I am a city dweller. As a child on the East Coast, I was put to sleep by the glow of the stoplight on the corner cycling through green… yellow… red. At 10 we moved to the country and, for a couple of years, I commuted by train back to the city for school. Every morning I watched as the trees fell away and buildings grew in their place and every evening these buildings and gridded city streets were replaced by fields and curving country roads. I fell hard for the infrastructure that ran alongside the tracks as we approached the city. It made me think that I was part of something bigger and it lulled me. When I moved to the Midwest for graduate school of course I noticed the lush greens of the summer foliage and their autumnal flamboyance, the lakes that froze every winter, but I once again fell for the infrastructure, the human ingenuity. My interest began with the grain silos and, from there, the power station distributing energy to the town. My photo album of that time is dotted with these structures. Now, living in the Pacific Northwest I have been soaking in the slow and steady build happening around me. I have watched expectantly as the city around me changes in one sort of progress, constant “betterment” and all of the implications of that idea.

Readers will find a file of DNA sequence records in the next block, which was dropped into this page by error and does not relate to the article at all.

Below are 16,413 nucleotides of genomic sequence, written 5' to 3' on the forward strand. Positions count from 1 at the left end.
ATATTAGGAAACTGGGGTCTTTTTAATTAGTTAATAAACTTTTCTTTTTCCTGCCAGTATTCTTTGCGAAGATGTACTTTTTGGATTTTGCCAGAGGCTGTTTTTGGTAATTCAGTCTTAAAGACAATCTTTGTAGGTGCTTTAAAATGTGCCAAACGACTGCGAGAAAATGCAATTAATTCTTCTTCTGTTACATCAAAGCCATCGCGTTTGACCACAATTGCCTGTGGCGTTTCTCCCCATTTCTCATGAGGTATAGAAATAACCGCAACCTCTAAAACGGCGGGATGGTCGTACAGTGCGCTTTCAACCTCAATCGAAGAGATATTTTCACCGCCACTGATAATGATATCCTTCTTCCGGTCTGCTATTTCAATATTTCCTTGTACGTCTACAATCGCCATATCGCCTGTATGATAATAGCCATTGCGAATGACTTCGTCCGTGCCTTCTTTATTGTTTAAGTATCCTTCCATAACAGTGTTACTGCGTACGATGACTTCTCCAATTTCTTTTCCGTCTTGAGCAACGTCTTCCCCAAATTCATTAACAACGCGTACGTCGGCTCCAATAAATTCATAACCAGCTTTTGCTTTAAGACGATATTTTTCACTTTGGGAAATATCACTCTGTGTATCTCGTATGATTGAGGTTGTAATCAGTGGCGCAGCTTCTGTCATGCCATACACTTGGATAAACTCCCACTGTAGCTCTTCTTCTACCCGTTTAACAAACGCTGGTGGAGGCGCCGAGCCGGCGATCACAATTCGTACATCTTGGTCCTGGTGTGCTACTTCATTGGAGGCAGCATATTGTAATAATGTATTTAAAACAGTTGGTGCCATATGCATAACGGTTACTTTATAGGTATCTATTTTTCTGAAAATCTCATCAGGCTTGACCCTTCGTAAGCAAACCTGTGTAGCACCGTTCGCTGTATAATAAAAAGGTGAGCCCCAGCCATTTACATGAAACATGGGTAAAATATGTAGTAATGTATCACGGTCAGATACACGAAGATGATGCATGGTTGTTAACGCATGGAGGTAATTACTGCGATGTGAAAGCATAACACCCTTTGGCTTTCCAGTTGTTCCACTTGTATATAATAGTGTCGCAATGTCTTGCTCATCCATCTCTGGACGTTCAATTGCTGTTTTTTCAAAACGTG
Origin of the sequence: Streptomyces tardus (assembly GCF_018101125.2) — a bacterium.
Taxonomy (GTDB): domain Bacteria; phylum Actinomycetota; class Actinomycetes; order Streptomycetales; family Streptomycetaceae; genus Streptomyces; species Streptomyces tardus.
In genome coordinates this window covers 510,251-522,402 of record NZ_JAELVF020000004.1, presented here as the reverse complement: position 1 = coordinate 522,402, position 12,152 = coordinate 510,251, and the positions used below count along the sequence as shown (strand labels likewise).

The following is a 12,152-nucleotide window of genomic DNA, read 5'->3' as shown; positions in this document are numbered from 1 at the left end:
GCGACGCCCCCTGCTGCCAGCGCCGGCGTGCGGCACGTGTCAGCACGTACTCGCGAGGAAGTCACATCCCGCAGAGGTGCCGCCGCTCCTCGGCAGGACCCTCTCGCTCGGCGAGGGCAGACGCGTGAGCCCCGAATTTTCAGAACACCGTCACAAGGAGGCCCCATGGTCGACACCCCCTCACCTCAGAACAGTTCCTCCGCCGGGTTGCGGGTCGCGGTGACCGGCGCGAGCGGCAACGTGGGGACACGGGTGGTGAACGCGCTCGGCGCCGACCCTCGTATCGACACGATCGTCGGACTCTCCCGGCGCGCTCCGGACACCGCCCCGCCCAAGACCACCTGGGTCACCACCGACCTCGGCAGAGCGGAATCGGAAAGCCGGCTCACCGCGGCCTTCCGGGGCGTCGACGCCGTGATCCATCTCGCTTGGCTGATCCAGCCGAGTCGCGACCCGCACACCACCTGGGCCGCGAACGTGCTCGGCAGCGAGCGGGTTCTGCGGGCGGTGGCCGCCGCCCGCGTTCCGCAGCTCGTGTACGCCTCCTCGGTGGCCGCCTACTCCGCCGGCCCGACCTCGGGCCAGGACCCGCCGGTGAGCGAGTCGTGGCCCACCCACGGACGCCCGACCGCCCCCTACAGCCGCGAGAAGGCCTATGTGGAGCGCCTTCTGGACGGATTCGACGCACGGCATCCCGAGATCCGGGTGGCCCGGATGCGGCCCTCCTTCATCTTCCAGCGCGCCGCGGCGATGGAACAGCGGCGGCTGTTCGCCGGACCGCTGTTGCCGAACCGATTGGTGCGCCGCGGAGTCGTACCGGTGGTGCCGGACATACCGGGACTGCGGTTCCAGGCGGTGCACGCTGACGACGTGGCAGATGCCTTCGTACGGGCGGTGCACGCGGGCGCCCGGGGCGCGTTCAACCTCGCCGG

In its making my work is about a thinking through. It shadows a belonging, the building of a life story, and the documentation of this life. I use double exposures made in a Holga plastic camera and photos from my iPhone as a sketchbook. This is where I explore my surroundings and document when I am paying attention. I combine these photographs with images from high gloss architectural and interior design magazines, blurring the difference of my single life with documentation our shared dream lives and then abstracting both through the manipulation and combination of these images with painting and drawing. Here I create a melded, blurred, and new city.
Amanda is currently represented by G. Gibson projects.